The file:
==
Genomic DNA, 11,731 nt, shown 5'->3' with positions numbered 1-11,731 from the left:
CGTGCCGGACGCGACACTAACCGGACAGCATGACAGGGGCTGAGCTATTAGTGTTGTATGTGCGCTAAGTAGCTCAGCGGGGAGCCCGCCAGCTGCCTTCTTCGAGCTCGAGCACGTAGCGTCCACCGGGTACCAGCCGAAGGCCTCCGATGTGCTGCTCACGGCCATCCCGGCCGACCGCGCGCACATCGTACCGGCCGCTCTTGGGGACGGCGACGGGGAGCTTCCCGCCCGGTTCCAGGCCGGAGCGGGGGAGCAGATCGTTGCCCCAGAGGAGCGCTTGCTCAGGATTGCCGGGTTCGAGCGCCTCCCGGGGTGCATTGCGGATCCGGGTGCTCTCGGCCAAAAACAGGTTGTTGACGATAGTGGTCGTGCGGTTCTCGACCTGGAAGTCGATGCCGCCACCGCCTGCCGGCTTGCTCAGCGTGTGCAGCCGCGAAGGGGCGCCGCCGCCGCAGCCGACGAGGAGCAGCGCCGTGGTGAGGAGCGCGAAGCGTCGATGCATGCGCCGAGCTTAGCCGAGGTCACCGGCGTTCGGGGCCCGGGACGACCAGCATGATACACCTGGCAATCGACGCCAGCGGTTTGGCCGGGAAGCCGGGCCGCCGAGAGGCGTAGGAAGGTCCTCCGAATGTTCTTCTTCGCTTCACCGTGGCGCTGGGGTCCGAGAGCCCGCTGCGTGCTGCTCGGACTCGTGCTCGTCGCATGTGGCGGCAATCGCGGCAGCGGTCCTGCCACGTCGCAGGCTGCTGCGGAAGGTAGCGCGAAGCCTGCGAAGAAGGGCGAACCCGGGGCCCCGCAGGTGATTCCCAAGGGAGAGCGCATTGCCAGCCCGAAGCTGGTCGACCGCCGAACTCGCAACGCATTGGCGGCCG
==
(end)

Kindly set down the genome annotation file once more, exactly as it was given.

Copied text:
Genomic DNA, 11,731 nt, shown 5'->3' with positions numbered 1-11,731 from the left:
CGTGCCGGACGCGACACTAACCGGACAGCATGACAGGGGCTGAGCTATTAGTGTTGTATGTGCGCTAAGTAGCTCAGCGGGGAGCCCGCCAGCTGCCTTCTTCGAGCTCGAGCACGTAGCGTCCACCGGGTACCAGCCGAAGGCCTCCGATGTGCTGCTCACGGCCATCCCGGCCGACCGCGCGCACATCGTACCGGCCGCTCTTGGGGACGGCGACGGGGAGCTTCCCGCCCGGTTCCAGGCCGGAGCGGGGGAGCAGATCGTTGCCCCAGAGGAGCGCTTGCTCAGGATTGCCGGGTTCGAGCGCCTCCCGGGGTGCATTGCGGATCCGGGTGCTCTCGGCCAAAAACAGGTTGTTGACGATAGTGGTCGTGCGGTTCTCGACCTGGAAGTCGATGCCGCCACCGCCTGCCGGCTTGCTCAGCGTGTGCAGCCGCGAAGGGGCGCCGCCGCCGCAGCCGACGAGGAGCAGCGCCGTGGTGAGGAGCGCGAAGCGTCGATGCATGCGCCGAGCTTAGCCGAGGTCACCGGCGTTCGGGGCCCGGGACGACCAGCATGATACACCTGGCAATCGACGCCAGCGGTTTGGCCGGGAAGCCGGGCCGCCGAGAGGCGTAGGAAGGTCCTCCGAATGTTCTTCTTCGCTTCACCGTGGCGCTGGGGTCCGAGAGCCCGCTGCGTGCTGCTCGGACTCGTGCTCGTCGCATGTGGCGGCAATCGCGGCAGCGGTCCTGCCACGTCGCAGGCTGCTGCGGAAGGTAGCGCGAAGCCTGCGAAGAAGGGCGAACCCGGGGCCCCGCAGGTGATTCCCAAGGGAGAGCGCATTGCCAGCCCGAAGCTGGTCGACCGCCGAACTCGCAACGCATTGGCGGCCG